New York sculptor, writer, choreographer at Tower View
People representing a wide range of creative fields — music and writing, dance, sculpture and printmaking — are in residence this month at the Anderson Center for Interdisciplinary Studies.
The August residencies are funded by the Jerome Foundation. Participants are emerging artists from Minnesota and New York City.
"This is a group of people who have shown great talent and promise," said Anderson Center Executive Director Stephanie Rogers. "It's exciting to be able to support them early on in their careers."
The six men and women will do community service with the full spectrum of local residents, from children to senior citizens.
A resident of Brooklyn, N.Y., Jo Stewart is a movement-theater artist and a writer whose works combine dance with found texts. She studied literature and was trained in dance, and is now a teaching artist at Pierrepont School in Connecticut, working with young people, in addition to performing as a member of Meredith Monk & Vocal Ensemble.
While at Tower View Stewart plans to work on a dance-theater work for which poetry and poetics are an integral element. While here, "I'd like to develop a solo piece that details a fugitive's flight from a country called Fright," she said, and create work that "would bridge the gap between spontaneity and script."
Community service: 4-H workshop at Goodhue County Fair
Kimarlee Nguyen, who also lives in Brooklyn, earned a master's degree from Long Island University there and current teaches English at Brooklyn Latin School, a specialized high school in New York City. Teaching and studying have not allowed time for her to focus on her project even in summers, so she hopes to complete an outline of her novel and revise or complete the early chapters.
"My family survived the Khmer Rouge, lived in refugee camps for years and eventually was granted immigration to American," Nguyen explained. Her noel is an attempt to imagine the history of her people and her family, and relate the persistence and determination that were needed just to survive. The female characters are drawn from women she has known and admired all her life.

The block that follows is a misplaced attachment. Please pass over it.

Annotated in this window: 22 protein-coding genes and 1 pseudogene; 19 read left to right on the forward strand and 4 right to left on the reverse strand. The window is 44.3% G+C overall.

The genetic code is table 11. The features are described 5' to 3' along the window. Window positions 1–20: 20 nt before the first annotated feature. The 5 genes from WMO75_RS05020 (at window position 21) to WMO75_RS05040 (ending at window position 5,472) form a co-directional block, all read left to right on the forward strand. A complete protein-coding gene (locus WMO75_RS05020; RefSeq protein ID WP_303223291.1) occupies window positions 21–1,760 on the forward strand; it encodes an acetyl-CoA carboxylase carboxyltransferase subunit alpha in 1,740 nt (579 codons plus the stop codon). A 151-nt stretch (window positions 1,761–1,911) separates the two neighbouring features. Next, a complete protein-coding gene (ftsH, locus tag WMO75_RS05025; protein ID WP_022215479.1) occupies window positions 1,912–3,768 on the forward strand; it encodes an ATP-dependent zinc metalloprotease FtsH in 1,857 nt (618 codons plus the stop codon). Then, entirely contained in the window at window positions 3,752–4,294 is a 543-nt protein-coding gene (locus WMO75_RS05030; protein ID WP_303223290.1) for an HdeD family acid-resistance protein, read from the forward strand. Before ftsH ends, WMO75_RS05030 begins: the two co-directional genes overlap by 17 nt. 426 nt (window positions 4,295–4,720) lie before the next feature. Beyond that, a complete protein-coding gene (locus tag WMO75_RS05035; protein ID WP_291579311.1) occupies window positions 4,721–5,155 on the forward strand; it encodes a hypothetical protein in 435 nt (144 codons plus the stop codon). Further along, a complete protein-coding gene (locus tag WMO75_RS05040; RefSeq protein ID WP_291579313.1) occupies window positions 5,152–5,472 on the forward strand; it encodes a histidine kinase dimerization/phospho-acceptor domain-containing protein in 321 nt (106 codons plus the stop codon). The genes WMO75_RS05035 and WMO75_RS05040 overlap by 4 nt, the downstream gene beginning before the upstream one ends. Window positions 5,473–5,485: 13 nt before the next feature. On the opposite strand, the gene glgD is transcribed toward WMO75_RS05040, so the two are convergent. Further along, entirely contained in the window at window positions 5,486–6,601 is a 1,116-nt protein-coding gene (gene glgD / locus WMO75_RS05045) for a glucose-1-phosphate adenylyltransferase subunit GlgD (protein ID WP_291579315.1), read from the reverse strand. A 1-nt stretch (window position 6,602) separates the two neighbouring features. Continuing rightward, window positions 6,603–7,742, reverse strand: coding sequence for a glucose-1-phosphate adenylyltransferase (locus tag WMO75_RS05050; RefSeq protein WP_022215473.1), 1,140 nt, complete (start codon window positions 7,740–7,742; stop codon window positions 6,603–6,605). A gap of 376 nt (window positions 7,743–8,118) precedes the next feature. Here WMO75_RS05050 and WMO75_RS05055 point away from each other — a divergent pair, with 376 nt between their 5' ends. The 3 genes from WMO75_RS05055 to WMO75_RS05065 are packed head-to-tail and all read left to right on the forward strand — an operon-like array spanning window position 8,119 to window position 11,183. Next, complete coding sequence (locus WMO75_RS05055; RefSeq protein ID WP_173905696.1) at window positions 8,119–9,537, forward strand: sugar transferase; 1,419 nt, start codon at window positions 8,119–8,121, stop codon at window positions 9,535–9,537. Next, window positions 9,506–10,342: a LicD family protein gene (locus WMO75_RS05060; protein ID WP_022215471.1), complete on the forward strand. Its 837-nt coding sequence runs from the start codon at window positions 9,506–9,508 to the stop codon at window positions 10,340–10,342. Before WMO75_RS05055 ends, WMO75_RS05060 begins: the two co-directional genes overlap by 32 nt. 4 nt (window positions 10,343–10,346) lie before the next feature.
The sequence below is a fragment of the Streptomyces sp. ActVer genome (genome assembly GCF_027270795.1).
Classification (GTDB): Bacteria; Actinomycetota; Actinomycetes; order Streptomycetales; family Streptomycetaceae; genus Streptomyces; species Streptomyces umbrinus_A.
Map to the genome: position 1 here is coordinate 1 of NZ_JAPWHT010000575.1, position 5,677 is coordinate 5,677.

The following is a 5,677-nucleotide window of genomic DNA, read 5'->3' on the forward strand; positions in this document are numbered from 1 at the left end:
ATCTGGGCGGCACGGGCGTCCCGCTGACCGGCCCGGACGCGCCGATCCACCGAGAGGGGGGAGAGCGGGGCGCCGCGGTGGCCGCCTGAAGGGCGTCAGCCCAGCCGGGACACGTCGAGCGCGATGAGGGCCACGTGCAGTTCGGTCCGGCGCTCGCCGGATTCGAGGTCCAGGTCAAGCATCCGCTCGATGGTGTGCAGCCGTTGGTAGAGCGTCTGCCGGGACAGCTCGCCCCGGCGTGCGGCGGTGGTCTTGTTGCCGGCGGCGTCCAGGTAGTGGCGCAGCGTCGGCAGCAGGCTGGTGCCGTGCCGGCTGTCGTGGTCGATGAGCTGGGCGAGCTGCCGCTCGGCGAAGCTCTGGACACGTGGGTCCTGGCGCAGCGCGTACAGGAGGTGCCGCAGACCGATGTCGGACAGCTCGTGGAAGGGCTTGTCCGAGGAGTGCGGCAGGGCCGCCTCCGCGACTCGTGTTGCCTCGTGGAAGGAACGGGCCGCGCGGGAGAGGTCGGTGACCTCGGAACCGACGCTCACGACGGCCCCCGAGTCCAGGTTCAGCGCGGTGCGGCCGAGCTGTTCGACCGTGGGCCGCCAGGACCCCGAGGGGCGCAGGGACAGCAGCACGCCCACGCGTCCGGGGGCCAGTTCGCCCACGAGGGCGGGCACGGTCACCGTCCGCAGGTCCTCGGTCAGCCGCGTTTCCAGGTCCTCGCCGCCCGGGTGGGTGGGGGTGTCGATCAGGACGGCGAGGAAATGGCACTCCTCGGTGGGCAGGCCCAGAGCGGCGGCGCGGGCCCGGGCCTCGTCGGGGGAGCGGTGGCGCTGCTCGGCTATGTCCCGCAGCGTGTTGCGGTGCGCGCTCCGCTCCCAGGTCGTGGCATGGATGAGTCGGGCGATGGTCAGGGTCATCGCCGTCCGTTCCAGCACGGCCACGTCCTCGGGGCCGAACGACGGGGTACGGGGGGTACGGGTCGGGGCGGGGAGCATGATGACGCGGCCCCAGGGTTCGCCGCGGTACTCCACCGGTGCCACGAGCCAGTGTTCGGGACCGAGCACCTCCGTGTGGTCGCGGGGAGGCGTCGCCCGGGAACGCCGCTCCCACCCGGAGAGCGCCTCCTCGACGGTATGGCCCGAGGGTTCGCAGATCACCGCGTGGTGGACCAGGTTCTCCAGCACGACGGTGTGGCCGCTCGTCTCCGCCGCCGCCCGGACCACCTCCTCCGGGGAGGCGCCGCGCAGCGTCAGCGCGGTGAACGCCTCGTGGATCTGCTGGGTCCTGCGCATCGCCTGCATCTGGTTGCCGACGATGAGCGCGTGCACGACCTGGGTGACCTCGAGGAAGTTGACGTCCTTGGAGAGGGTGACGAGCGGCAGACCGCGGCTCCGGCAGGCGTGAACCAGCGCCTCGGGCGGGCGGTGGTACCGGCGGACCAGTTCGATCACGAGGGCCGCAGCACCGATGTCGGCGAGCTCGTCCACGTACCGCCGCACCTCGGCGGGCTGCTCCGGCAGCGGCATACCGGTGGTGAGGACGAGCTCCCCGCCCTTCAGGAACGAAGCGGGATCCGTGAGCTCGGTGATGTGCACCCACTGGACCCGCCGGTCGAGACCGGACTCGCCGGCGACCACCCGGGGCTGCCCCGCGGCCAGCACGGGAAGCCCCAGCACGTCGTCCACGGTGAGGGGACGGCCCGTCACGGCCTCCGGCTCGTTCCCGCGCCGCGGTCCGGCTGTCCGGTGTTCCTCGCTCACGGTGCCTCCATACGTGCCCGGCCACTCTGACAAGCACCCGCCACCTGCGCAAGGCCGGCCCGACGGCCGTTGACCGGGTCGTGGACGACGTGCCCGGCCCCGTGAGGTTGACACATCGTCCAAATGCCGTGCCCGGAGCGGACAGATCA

Community service: Reading at Deer Crest
Music performer, teacher, composer
A musician whose passion for his instrument cannot be denied, Jarrelle Barton of Prior Lake, Minn., will spend the month at Tower View composing new music for a December concert. Barton plays the guzheng, a Chinese zither. He fell in love with its sound the first time he heard it.
Barton built himself his first guzheng out of a wooden tea tray and taught himself Chinese (Mandarin) in order to learn how to play it.
Barton moved from Ohio to Prior Lake to be take lessons from a master. His goal is to perform in China, but first he would like to record a CD and prepare for the travel. He received a Knight Foundation grant that will enable him to perform Dec. 13 at the Ordway Concert Hall. He plans to incorporate some contemporary sounds with traditional music.
Community service: Universal Music Center performance
Rachel Castro, a nonfiction writer from Minneapolis, studied creative writing in North Carolina and worked as a teacher before moving to Minnesota. An essayist who frequently writes about race, language and immigration, she is working as a specialist at Hennepin County Library and teaching a summer youth class at the Loft Literary Center.
During her month at Tower View Castro will write about housing discrimination, moving north after growing up in the south, and an aunt who is returning to the family roots in Ecuador. She plans to revise old essays and write new essays and poems about identity and class.
Community service: Camp Pepin Woods
A sculptor from Brooklyn, Lindsay Packer will spend the first two weeks of August working on her ongoing series of light-based, temporary installations. She studied at the School of the Art Institute of Chicago and the Rhode Island School of Design in Providence, R.I., and has continued her studies through several residencies and fellowships. Her work has been shown in solo and group exhibitions, mostly on the East Coast.
Her current work builds on years of color and light studies and work she created for a "Day for Night" exhibit in Brooklyn. The installations are made with a combination of red, green and blue colors of light, which she treats as material. "I create temporary immersive environments," Packer said, incorporating ordinary objects on a temporary basis.
Community service: SparkZ workshop
South Minneapolis resident Jonathan Herrera studied at the Minneapolis College of Art and Design. He has exhibited regionally, including shows this year in Minneapolis, Duluth and Chicago. Herrera has received several awards and residencies/fellowships, including a Minnesota State Arts Board grant. He participated in residencies this year in Utah and Vermont as well as Minnesota.
Herrera's recent work has explored "state-sponsored violence and trauma inflicted on politicized bodies," he said. "I construct print-based objects, installations and environments that echo lived experiences of those who are no longer with us." During this residency he will explore "issues of bodily disappearance and loss of identity."
Community service: Minnesota Correctional Facility-Red Wing